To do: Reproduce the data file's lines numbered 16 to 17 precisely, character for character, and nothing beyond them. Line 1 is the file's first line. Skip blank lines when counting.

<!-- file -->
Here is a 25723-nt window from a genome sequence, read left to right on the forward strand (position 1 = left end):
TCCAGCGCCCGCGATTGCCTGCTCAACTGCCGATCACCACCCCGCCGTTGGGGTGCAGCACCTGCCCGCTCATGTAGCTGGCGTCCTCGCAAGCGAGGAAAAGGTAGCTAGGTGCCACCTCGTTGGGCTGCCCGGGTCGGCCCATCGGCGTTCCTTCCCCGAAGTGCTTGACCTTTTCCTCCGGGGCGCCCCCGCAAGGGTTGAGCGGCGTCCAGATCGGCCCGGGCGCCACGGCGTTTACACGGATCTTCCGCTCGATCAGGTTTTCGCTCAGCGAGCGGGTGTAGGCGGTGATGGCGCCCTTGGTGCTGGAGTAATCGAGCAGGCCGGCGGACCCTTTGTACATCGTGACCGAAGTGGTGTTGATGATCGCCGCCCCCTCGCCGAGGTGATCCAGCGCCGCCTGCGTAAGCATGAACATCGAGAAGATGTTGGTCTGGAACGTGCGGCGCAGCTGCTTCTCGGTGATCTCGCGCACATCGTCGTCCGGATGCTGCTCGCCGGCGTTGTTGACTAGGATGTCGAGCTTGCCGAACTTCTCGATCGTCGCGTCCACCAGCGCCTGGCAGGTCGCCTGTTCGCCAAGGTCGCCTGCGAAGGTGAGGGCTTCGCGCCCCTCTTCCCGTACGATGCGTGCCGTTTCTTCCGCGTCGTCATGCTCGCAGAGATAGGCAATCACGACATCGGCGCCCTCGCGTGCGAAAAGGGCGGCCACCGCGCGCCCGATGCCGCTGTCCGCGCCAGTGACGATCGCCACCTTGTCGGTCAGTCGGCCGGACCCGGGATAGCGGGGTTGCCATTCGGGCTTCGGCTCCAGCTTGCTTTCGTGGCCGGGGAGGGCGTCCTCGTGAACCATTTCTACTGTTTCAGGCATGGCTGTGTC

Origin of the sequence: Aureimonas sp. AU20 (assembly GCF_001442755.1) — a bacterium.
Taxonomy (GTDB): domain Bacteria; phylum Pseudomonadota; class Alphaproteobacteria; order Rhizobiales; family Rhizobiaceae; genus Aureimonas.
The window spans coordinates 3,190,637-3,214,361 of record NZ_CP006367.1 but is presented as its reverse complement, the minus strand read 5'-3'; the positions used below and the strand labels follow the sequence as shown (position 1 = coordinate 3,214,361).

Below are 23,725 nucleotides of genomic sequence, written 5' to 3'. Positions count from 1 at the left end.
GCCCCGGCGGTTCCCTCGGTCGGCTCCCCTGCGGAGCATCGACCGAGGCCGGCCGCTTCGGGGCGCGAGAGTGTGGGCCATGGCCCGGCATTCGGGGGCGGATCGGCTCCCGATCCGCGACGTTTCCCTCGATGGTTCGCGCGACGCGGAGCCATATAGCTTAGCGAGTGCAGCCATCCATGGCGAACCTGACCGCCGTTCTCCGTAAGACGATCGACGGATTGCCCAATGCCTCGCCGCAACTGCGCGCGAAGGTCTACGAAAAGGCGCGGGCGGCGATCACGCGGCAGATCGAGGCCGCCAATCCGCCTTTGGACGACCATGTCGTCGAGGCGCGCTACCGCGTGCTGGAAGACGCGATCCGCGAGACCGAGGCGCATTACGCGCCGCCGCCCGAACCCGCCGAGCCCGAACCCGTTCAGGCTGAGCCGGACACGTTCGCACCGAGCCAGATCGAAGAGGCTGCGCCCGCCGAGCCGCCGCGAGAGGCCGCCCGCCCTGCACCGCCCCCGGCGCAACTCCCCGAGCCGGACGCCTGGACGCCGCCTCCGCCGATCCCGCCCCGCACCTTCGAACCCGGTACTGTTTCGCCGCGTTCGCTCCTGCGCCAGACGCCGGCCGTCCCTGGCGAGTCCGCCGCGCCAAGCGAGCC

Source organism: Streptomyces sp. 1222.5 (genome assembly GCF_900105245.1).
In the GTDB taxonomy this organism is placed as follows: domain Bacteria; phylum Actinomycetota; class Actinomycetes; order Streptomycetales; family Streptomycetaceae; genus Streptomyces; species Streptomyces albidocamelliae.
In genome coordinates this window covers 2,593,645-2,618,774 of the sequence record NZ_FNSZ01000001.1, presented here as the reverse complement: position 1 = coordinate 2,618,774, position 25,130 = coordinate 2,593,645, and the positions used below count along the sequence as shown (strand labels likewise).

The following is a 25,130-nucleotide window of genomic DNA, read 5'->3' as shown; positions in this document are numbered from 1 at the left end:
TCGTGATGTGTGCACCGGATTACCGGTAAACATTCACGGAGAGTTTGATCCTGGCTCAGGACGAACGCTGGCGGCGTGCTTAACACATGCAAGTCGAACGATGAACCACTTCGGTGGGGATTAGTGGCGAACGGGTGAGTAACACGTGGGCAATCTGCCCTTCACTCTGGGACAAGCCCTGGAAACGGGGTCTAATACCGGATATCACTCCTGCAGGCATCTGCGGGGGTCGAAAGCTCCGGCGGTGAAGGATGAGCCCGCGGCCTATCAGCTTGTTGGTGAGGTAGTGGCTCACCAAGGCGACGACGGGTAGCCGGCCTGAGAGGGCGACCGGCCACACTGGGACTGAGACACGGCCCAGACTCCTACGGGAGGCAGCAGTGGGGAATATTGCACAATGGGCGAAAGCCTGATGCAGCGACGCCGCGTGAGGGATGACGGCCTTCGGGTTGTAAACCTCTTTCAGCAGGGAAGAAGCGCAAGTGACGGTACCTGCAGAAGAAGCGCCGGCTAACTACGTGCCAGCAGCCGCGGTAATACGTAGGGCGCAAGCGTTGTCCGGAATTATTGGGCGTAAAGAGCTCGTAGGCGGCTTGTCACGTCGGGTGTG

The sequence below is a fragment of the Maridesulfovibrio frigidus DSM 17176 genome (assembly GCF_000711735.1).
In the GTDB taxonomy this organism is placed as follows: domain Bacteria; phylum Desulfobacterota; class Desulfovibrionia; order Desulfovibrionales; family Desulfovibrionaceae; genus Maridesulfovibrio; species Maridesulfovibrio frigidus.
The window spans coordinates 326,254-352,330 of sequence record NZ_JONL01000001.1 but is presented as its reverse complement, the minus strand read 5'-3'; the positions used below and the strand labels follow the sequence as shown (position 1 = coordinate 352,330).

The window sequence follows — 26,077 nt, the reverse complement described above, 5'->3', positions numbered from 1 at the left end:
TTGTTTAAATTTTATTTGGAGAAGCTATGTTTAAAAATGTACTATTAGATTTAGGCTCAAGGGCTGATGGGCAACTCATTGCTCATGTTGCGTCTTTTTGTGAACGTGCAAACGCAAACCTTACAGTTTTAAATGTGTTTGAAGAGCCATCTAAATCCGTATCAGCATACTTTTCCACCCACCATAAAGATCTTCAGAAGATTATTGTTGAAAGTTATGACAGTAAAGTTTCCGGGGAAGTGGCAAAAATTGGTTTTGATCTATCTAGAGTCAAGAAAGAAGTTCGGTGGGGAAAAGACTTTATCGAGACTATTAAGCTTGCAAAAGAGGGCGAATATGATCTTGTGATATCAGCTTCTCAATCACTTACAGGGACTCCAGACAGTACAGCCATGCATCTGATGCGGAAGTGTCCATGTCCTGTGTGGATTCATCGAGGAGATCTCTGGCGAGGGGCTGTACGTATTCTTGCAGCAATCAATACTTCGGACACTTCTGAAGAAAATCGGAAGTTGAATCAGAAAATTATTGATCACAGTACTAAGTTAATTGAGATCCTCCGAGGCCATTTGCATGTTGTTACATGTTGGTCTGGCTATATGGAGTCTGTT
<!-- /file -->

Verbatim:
The window sequence follows — 26,077 nt, the reverse complement described above, 5'->3', positions numbered from 1 at the left end:
TTGTTTAAATTTTATTTGGAGAAGCTATGTTTAAAAATGTACTATTAGATTTAGGCTCAAGGGCTGATGGGCAACTCATTGCTCATGTTGCGTCTTTTTGTGAACGTGCAAACGCAAACCTTACAGTTTTAAATGTGTTTGAAGAGCCATCTAAATCCGTATCAGCATACTTTTCCACCCACCATAAAGATCTTCAGAAGATTATTGTTGAAAGTTATGACAGTAAAGTTTCCGGGGAAGTGGCAAAAATTGGTTTTGATCTATCTAGAGTCAAGAAAGAAGTTCGGTGGGGAAAAGACTTTATCGAGACTATTAAGCTTGCAAAAGAGGGCGAATATGATCTTGTGATATCAGCTTCTCAATCACTTACAGGGACTCCAGACAGTACAGCCATGCATCTGATGCGGAAGTGTCCATGTCCTGTGTGGATTCATCGAGGAGATCTCTGGCGAGGGGCTGTACGTATTCTTGCAGCAATCAATACTTCGGACACTTCTGAAGAAAATCGGAAGTTGAATCAGAAAATTATTGATCACAGTACTAAGTTAATTGAGATCCTCCGAGGCCATTTGCATGTTGTTACATGTTGGTCTGGCTATATGGAGTCTGTT